Leaders of the four opposition parties, the Japanese Communist, Democratic, Social Democratic, and People's New parties held talks on June 24 in the Diet and agreed to a five-point appeal, including a call for the immediate resignation of Fukui Toshihiko as Bank of Japan Governor.
The five-point agreement is as follows:
(1) BOJ Governor Fukui must fully realize his responsibility and resign in order to regain the trust in BOJ in and out of Japan; (2) in order to ensure the safety of foods, the government should refrain from lifting the ban on U.S. beef imports under the present circumstances; (3) the government should stop expanding the role of the Air Self-Defense Force in support of U.S. military operations in Iraq and immediately withdraw all Self-Defense Force units from Iraq; (4) the government should not bear the cost of three trillion yen for the realignment of U.S. forces in Japan; and (5) the Cabinet must remedy its neglect of the Diet, in order to safeguard the authority of the highest organ of the state.
The four opposition leaders also agreed to call on the governing parties to hold budget committee meetings to discuss important questions of national politics while the Diet is not in session.
At a press conference after the talks, Japanese Communist Party Chair Shii Kazuo stated, "It is important that the four opposition parties have reached an agreement on the five issues, though each party takes different position on important questions of national concerns."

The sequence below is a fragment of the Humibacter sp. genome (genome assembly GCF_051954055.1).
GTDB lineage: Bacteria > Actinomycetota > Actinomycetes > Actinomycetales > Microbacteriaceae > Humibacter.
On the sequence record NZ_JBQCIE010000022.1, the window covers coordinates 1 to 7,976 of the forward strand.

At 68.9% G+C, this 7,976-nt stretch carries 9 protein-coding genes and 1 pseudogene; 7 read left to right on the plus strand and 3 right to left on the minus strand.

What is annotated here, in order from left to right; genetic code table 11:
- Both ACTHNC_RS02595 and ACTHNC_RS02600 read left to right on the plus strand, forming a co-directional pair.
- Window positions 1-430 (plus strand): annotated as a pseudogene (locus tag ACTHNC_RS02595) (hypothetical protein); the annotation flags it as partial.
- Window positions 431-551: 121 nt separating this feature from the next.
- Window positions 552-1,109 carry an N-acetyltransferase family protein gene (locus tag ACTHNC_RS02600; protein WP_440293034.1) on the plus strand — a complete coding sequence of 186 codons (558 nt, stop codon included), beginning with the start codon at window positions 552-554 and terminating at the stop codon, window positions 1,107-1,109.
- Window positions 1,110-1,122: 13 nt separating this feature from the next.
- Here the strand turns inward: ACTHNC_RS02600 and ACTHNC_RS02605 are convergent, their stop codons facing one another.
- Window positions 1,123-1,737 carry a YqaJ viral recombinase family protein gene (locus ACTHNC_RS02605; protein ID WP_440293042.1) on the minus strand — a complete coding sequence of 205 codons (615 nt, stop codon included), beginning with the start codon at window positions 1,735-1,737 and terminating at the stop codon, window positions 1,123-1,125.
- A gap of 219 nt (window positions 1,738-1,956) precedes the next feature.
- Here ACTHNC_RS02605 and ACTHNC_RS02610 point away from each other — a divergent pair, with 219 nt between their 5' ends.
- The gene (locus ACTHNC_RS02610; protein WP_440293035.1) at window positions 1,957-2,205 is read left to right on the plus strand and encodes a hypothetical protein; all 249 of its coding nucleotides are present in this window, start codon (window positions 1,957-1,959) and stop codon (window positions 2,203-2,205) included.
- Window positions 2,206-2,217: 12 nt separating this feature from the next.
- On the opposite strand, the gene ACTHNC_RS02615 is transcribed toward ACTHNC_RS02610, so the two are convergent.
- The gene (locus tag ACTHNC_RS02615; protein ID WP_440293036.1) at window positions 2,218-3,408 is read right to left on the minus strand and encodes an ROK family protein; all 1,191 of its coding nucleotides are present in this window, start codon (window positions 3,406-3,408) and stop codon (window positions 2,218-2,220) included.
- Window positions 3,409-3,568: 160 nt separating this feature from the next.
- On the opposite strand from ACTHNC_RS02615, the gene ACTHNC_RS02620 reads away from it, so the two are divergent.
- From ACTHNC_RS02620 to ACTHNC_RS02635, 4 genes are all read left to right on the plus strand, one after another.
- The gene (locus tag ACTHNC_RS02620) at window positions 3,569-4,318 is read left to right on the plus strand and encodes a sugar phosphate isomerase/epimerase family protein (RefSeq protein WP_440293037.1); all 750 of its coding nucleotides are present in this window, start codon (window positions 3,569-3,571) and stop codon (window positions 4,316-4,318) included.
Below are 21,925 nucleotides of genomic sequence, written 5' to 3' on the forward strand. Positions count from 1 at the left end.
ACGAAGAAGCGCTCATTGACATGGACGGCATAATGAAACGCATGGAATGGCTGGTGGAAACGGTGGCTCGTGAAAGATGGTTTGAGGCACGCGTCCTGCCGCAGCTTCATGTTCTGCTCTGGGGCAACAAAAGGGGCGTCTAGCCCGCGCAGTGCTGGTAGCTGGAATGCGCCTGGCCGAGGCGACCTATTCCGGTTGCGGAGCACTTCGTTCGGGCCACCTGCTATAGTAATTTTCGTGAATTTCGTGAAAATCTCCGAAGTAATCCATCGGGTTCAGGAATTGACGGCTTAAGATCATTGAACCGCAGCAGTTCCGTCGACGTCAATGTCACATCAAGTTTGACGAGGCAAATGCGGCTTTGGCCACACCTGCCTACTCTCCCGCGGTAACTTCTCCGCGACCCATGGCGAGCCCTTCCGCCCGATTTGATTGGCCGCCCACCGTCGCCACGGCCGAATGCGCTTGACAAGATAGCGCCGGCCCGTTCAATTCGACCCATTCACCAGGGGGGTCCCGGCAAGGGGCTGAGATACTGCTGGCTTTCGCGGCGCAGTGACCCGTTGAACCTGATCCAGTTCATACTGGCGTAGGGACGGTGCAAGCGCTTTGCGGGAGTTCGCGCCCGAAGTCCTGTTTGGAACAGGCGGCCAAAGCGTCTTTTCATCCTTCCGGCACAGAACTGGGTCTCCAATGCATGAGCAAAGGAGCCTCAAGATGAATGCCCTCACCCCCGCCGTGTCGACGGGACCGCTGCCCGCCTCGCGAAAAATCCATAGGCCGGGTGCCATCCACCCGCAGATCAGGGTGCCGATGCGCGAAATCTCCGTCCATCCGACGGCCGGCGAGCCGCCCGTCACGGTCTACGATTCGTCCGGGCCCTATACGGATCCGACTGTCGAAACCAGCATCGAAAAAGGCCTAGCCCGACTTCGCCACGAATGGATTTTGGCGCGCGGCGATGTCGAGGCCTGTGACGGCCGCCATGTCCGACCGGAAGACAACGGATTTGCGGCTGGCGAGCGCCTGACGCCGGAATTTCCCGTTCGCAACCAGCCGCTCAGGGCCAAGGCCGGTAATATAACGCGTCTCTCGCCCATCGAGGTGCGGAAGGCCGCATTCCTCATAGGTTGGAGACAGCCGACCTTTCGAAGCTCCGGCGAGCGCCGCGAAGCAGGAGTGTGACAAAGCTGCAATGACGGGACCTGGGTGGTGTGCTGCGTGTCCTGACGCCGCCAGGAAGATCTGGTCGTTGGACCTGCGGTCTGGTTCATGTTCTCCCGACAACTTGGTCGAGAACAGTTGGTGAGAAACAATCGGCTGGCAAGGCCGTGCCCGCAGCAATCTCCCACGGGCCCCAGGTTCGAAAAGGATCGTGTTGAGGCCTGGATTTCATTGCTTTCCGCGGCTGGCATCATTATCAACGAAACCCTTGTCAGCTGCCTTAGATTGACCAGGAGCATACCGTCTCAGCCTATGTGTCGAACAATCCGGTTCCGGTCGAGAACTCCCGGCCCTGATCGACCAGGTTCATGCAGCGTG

In the talks, Shii took up the issue of Matsui Koji, Democratic Party House of Councilors member, that his private secretaries had been paid by a Murakami fund subsidiary and that Matsui himself contributed to and received donations from the Murakami fund. Shii pointed out the necessity for the DPJ to give a full account of the case before the public and settle the issue.
DPJ President Ozawa Ichiro answered that he will examine the matter.
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The four leaders agreed to ask Prime Minister Koizumi Jun'ichiro to hold talks with them before his departure for the United States on June 27.
However, Koizumi rejected the proposal on the grounds that he is "busy." JCP Secretariat Head Ichida Tadayoshi commented on Koizumi's attitude, saying, "The prime minister is to blame for refusing to listen to voices of the public."
- Akahata, June 25, 2006